"…cases of deadly use of force show how dangerous it is for the government to arm and deploy poorly trained militia forces," Brad Adams, HRW Asia director, said in a statement.
The New York-based group said that the government's abusive reliance on militias was fueling violence in the region.
It cited the killing of a group of Muslim funeral goers by government-backed defense volunteers in Ban Pakdi village in the Yala province earlier this month.
A 15-year-old student was also killed and his brother-in-law wounded when army rangers opened fire at a civilian vehicle in the Ban Ta Seh village in the province.
In March, a group of army rangers, some of whom drunk, broke into an Islamic school in the area.
Shooting into the male dormitory area, they ordered students to take off their shirts and sit with their faces to the ground, kicking and hitting some of them in the head.
"Villagers in southern Thailand have a right to defend themselves from attacks by insurgents, but we’ve seen examples from around the world of how ill-disciplined volunteer militias use weapons improperly and set off a vicious cycle of reprisal attacks against civilians."
Since the beginning of the year, the Thai government has recruited nearly 3,000 local volunteers to join 30 newly Army ranger companies in the south.
The HRW said the government has a duty to those involved in committing abuses in the Muslim south.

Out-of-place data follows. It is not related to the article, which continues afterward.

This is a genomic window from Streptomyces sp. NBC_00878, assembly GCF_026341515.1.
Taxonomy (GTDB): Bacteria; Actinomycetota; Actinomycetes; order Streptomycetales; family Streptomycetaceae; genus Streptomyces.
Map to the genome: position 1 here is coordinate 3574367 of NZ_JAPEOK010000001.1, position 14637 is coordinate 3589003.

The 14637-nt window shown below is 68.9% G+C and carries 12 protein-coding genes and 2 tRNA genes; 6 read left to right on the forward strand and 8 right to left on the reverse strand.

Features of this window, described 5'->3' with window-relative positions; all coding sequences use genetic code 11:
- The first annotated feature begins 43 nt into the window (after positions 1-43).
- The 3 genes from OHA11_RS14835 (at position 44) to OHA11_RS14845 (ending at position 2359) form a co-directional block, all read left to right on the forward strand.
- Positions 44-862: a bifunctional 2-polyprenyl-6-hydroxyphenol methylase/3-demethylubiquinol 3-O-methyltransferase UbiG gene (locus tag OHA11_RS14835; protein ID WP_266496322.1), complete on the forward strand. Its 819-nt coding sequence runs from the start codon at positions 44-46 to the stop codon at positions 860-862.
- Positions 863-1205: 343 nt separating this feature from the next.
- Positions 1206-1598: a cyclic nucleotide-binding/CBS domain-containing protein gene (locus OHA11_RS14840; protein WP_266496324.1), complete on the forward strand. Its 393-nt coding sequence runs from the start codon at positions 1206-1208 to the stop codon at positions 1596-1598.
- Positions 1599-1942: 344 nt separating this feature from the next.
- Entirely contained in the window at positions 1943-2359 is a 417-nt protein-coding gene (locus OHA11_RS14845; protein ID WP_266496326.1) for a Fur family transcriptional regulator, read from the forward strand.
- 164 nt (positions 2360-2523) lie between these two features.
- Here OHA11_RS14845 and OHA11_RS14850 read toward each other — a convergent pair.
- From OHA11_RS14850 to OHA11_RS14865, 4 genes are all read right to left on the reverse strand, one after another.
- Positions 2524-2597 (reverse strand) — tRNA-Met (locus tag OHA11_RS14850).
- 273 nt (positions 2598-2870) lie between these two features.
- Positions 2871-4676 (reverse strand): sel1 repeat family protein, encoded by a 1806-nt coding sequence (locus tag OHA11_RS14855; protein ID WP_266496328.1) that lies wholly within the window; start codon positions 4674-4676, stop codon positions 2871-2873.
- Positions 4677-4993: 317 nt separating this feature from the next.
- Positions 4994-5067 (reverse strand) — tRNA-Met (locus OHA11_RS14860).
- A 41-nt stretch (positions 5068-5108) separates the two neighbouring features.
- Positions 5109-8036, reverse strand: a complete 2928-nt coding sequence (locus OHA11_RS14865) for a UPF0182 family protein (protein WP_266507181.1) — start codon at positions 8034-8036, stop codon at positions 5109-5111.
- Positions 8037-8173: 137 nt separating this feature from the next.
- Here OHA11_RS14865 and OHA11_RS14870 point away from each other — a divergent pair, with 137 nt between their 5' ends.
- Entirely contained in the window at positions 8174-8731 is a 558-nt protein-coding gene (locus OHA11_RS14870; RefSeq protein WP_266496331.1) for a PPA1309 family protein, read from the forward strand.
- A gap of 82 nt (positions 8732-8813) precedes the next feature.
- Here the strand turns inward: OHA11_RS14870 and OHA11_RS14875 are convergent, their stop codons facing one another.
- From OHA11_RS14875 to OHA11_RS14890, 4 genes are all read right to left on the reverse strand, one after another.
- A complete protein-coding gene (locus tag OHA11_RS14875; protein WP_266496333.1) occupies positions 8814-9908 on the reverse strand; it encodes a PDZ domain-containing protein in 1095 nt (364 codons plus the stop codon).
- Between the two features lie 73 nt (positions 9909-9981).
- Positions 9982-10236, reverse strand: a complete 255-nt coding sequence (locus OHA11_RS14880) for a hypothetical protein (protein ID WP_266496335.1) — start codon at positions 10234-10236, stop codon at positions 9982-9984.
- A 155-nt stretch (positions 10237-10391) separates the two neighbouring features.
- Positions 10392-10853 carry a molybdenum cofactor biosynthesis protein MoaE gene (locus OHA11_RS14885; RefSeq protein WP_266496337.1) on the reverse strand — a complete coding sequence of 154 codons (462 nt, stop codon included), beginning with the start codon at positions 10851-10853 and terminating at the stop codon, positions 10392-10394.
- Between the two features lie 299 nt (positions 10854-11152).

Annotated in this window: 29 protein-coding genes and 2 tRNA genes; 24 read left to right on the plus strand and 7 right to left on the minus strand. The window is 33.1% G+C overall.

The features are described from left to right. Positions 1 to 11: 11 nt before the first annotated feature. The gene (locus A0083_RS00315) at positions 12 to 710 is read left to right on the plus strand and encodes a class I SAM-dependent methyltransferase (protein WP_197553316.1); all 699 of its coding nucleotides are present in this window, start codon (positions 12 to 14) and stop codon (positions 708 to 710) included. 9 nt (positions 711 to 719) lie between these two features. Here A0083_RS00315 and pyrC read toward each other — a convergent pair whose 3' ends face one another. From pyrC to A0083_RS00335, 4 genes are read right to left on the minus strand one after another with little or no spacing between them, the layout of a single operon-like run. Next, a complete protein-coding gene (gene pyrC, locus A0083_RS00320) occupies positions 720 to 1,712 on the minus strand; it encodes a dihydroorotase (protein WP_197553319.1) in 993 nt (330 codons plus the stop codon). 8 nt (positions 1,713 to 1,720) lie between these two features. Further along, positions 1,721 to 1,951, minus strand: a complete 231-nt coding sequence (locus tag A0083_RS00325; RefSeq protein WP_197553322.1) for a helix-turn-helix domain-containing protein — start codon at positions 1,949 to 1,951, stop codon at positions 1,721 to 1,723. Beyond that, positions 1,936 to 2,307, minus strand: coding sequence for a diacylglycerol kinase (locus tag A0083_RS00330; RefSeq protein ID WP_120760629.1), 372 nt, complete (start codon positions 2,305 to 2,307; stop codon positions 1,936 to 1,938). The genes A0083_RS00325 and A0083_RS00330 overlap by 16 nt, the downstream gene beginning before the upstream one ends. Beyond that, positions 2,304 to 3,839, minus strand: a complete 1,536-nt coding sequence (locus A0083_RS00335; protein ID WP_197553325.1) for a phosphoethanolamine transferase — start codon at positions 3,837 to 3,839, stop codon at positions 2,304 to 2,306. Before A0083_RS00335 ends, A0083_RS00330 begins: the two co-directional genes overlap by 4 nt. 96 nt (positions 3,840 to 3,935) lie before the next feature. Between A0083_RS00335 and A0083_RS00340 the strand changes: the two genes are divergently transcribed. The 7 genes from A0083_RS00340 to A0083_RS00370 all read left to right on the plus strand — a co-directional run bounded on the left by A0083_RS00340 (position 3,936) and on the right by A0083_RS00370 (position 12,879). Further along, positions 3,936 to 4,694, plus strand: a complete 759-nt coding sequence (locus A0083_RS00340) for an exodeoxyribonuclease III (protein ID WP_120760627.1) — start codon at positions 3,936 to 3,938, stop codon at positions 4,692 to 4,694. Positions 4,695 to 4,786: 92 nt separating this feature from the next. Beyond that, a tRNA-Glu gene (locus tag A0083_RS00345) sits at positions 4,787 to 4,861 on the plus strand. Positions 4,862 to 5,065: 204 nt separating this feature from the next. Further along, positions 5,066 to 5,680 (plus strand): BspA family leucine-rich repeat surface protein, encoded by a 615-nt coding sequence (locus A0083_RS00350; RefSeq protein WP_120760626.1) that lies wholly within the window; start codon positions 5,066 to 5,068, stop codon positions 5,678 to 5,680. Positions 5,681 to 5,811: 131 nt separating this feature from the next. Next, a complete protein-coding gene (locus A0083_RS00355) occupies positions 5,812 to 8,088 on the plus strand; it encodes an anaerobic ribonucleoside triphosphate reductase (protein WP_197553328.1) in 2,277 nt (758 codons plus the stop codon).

"Thai authorities have a duty to discipline and, where necessary, prosecute Army rangers and any other irregular forces that commit abuses," Adams said.
"It should start by conducting a credible and transparent investigation into the killings by paramilitary forces in Ban Pakdi and Ban Ta She."
Adam urged the government to instruct its forces to comply with the United Nations Basic Principles on using nonviolent means before resorting to the use of force.
"The Thai government must understand that any attempt to cover up the misconduct of its security units or to protect them from criminal responsibility could set off a cycle of killings and reprisals," the HRW warned.
"The impunity of government forces has become the most common justification used by insurgents to carry out retaliatory attacks on civilians."
The HRW accused Thai army and police on Tuesday, March 20, of using forced disappearances to intimidate Muslims, urging a public government's renunciation of the standard policy.
Thai Muslims, who make up five percent of the predominantly Buddhist kingdom's population, have long complained of discrimination in jobs and education.
Pattani, Yala and Narathiwat are the only Muslim-majority provinces in Thailand and were an independent Muslim sultanate until annexed officially a century ago.
They are home to 1.8 million Muslims or 80 percent of the populace.
Last Mod: 19 Nisan 2007, 18:20